Studying the Influence of Concrete Phenomena on Sensor Performance

Bridget Cunningham April 12, 2017
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Many parameters can impact the strength and stability of concrete structures, so finding ways to efficiently measure their condition is key. Embedding sensors within these structures can provide such assessments. To accurately model these systems, it’s important to account for the complex phenomena within concrete and analyze their impact on sensor performance. The flexibility of the COMSOL Multiphysics® software allowed one research team to do just that. Their findings offer insight into designing more reliable sensors for concrete monitoring.

Concrete: A Material Used Throughout the Ages

For many years, landmarks like the Hoover Dam and the Pantheon have attracted the attention of tourists. While these structures are most recognized for their famous history, they have something else in common: Both were built using concrete.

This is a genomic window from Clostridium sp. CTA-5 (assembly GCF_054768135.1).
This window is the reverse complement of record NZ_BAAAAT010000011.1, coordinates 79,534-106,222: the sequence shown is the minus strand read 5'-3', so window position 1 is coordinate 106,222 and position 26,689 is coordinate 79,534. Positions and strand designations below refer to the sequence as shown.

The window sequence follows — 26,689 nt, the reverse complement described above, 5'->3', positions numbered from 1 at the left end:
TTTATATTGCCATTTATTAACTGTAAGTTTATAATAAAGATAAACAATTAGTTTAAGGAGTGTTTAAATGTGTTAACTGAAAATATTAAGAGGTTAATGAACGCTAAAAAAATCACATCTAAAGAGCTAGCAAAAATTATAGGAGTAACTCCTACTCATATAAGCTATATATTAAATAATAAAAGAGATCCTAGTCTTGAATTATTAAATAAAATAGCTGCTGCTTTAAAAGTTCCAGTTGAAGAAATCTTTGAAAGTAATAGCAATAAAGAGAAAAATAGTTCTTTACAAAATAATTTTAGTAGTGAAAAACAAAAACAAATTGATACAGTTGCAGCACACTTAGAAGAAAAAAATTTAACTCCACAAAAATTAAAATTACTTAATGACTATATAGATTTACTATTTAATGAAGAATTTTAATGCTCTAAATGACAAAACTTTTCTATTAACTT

A photograph of the Hoover Dam.
A photograph of the Pantheon.

Concrete was used to build some of the world’s most famous landmarks, including the Hoover Dam and the Pantheon. Left: Image by Mobilus In Mobili. Licensed under CC BY-SA 2.0, via Flickr Creative Commons. Right: Image by Roberta Dragan — Own work. Licensed under CC BY-SA 2.5, via Wikimedia Commons.

This manmade material — the most widely used in the world — is the foundation for many modern buildings and structures. In recent years, there has been a growing trend of embedding sensors within these structures as a means for measuring the concrete’s condition. This provides an efficient way of monitoring how important parameters like temperature, humidity, and pressure impact the strength and stability of the material.